How do you illustrate music? Well, Chance
Thomas's score for Riders of Rohan sounds like this picture.

There are different themes in the different regions of Rohan, each fitting
the unique climate of the map. Sutcroft has a gentler score - the war hasn't
really reached there yet. In Norcroft, it's a different story. Things are not
so rosy there, and the music conveys a sense of tension and anxiety. Getting
closer to Fangorn, in Entwash Vale, the score is more mysterious and

Thomas is a big Lord of the Rings fan, and his love of the lore comes through
loud and clear in the music.

Multiplayer - 95 / 100

Turbine is sticking with the theme of allowing solo players to go their own
way while group players go another, by following a middle path between the
two. Rohan - and Rohan only - features some excellent new ideas that will
allow players to experience the game however they want.

First up, Rohan features Open Tapping on every mob in the region. This allows
anyone to take part in monster fights and receive credit, regardless of
whether or not they are in the same group. Roaming warbands can't be
"ninja'ed" by sneaky players - anyone who hits it during the battle, or who
heals another character actively fighting the mob, receives full credit for
the kill, provided they are within range.

This goes for loot as well. Everyone who took part in the battle rolls for
their own loot when the body drops. For example, if a creature has a chance to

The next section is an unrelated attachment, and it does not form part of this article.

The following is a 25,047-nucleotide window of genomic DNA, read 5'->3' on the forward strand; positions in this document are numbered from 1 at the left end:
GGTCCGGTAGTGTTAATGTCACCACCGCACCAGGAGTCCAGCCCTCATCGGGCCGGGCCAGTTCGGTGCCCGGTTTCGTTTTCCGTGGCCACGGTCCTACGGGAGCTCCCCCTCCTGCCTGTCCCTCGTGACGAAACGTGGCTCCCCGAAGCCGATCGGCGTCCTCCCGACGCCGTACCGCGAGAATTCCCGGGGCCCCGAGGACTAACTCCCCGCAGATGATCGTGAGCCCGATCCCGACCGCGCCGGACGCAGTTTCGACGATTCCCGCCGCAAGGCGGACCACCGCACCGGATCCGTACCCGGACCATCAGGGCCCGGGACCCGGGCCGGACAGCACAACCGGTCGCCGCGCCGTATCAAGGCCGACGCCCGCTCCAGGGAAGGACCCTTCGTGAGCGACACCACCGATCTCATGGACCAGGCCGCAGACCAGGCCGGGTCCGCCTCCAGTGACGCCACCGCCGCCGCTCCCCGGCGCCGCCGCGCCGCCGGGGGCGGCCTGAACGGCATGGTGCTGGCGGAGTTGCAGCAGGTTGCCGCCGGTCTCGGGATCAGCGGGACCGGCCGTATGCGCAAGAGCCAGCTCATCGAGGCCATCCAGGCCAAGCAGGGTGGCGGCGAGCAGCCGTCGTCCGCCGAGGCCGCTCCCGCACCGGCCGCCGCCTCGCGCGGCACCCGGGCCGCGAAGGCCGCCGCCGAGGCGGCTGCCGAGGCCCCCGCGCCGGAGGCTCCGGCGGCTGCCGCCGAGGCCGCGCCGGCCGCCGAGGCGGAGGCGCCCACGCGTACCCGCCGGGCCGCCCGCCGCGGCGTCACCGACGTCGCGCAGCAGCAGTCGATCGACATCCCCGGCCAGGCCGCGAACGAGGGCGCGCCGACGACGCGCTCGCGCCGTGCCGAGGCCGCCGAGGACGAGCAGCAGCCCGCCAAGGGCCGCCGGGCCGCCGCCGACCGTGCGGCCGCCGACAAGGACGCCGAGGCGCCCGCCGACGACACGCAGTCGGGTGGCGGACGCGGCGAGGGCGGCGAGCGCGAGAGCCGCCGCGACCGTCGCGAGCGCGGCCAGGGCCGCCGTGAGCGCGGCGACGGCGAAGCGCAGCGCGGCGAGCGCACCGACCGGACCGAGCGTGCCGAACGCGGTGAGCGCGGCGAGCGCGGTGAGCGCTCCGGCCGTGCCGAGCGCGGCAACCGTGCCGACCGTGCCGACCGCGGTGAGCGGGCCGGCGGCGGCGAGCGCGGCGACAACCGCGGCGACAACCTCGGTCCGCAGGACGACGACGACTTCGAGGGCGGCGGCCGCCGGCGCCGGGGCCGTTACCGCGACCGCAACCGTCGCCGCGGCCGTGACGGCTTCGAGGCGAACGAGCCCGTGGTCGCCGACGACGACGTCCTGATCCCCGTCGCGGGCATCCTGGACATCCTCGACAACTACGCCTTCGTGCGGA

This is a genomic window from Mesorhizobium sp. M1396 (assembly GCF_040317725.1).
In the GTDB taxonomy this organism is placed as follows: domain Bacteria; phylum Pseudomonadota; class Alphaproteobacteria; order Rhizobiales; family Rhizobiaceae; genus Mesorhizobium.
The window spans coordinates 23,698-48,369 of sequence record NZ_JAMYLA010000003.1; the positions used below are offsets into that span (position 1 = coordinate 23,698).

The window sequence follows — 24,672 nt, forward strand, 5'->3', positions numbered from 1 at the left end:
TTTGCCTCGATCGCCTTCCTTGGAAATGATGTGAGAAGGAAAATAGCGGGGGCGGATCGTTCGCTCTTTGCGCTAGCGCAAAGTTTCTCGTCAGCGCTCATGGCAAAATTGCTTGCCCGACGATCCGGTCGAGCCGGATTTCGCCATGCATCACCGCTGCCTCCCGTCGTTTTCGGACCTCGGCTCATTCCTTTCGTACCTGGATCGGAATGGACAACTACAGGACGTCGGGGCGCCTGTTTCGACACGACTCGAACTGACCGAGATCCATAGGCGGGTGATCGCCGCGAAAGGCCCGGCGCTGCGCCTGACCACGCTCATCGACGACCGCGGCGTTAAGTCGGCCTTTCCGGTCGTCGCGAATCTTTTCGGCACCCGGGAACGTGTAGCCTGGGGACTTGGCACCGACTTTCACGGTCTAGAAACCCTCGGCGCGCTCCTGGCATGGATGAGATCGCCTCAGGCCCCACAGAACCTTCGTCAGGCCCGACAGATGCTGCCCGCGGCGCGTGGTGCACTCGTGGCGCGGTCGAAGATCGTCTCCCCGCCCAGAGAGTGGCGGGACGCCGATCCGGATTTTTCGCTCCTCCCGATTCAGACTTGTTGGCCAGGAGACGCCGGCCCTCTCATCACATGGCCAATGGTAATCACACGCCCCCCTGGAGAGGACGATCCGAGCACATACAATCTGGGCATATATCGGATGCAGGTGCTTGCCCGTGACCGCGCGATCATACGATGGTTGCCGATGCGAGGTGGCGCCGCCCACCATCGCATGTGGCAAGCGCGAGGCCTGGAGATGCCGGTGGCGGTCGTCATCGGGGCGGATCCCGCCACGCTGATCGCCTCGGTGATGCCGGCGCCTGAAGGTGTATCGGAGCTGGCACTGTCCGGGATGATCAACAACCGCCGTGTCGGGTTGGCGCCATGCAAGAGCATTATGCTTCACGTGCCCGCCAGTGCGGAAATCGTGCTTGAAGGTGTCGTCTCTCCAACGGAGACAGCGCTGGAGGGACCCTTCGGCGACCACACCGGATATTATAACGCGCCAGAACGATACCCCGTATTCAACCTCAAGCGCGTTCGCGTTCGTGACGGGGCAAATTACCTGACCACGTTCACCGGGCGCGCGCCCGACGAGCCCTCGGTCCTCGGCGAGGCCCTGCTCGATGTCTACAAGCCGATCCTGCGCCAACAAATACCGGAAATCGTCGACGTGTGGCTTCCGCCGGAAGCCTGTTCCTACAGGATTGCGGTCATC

drop a hide, an item experience token and a trophy, each player who took part
in killing it rolls for their own copy of those items. In other words, if
three players kill a boar, that boar could theoretically generate three hides,
three item XP tokens and three trophies (one for each of the players).

There's another excellent loot innovation in Rohan: remote looting. You don't
need to run up and click on the enemies to receive their loot. If the player
has the "Always Loot All" option checked, all the loot is automatically placed
in the character's inventory. If the player doesn't have this option checked,
the loot goes into a "storage window," where the player can pick through it
and select only the items he wants. The items stack together in the "storage
window," and they stay there for an hour. Picking up another item refreshes
the timer on that stack.

Like Rise of Isengard, Riders of Rohan doesn't ship with an instance cluster
or a raid. These are slated to arrive sometime before the end of the year, but
in the meantime, players can earn their endgame armor by doing the Hytbold

The Ettenmoors has seen some major feng shui with this expansion. Key
locations have been moved and PvMP mechanics have been changed significantly.

Riders of Rohan review - Orc Camp moving to a new location

Next on This Old Fortification,
Gurk offers tips for packing for a big move to TR rez! A hint: get an axe
and a torch...